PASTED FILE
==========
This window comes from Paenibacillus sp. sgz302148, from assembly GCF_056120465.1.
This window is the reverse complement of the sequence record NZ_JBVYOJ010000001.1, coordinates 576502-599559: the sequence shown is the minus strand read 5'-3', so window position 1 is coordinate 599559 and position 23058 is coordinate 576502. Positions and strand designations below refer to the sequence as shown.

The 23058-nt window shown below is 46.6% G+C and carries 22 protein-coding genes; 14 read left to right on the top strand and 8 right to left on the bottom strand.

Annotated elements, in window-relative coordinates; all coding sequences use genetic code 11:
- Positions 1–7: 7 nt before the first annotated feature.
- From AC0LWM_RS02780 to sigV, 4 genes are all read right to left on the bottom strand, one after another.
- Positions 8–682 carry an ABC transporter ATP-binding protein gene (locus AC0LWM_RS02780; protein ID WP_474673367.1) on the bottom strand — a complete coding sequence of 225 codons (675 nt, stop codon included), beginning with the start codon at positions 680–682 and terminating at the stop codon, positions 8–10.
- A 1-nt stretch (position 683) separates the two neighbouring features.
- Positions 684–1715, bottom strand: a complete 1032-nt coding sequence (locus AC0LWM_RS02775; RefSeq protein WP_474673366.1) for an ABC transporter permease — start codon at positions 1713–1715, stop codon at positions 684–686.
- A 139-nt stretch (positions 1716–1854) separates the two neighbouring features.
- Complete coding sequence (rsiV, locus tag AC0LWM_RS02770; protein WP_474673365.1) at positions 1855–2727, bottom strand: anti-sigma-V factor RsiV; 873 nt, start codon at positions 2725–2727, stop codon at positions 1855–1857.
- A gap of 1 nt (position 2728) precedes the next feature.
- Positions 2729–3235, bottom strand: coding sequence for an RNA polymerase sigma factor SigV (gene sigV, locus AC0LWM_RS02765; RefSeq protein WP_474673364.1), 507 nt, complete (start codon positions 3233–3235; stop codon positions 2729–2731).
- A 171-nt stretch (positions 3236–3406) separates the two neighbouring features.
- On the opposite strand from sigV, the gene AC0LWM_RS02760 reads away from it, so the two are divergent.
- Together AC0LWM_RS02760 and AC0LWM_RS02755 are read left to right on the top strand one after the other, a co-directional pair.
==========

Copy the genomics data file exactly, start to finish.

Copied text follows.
This window comes from Paenibacillus sp. sgz302148, from assembly GCF_056120465.1.
This window is the reverse complement of the sequence record NZ_JBVYOJ010000001.1, coordinates 576502-599559: the sequence shown is the minus strand read 5'-3', so window position 1 is coordinate 599559 and position 23058 is coordinate 576502. Positions and strand designations below refer to the sequence as shown.

The 23058-nt window shown below is 46.6% G+C and carries 22 protein-coding genes; 14 read left to right on the top strand and 8 right to left on the bottom strand.

Annotated elements, in window-relative coordinates; all coding sequences use genetic code 11:
- Positions 1–7: 7 nt before the first annotated feature.
- From AC0LWM_RS02780 to sigV, 4 genes are all read right to left on the bottom strand, one after another.
- Positions 8–682 carry an ABC transporter ATP-binding protein gene (locus AC0LWM_RS02780; protein ID WP_474673367.1) on the bottom strand — a complete coding sequence of 225 codons (675 nt, stop codon included), beginning with the start codon at positions 680–682 and terminating at the stop codon, positions 8–10.
- A 1-nt stretch (position 683) separates the two neighbouring features.
- Positions 684–1715, bottom strand: a complete 1032-nt coding sequence (locus AC0LWM_RS02775; RefSeq protein WP_474673366.1) for an ABC transporter permease — start codon at positions 1713–1715, stop codon at positions 684–686.
- A 139-nt stretch (positions 1716–1854) separates the two neighbouring features.
- Complete coding sequence (rsiV, locus tag AC0LWM_RS02770; protein WP_474673365.1) at positions 1855–2727, bottom strand: anti-sigma-V factor RsiV; 873 nt, start codon at positions 2725–2727, stop codon at positions 1855–1857.
- A gap of 1 nt (position 2728) precedes the next feature.
- Positions 2729–3235, bottom strand: coding sequence for an RNA polymerase sigma factor SigV (gene sigV, locus AC0LWM_RS02765; RefSeq protein WP_474673364.1), 507 nt, complete (start codon positions 3233–3235; stop codon positions 2729–2731).
- A 171-nt stretch (positions 3236–3406) separates the two neighbouring features.
- On the opposite strand from sigV, the gene AC0LWM_RS02760 reads away from it, so the two are divergent.
- Together AC0LWM_RS02760 and AC0LWM_RS02755 are read left to right on the top strand one after the other, a co-directional pair.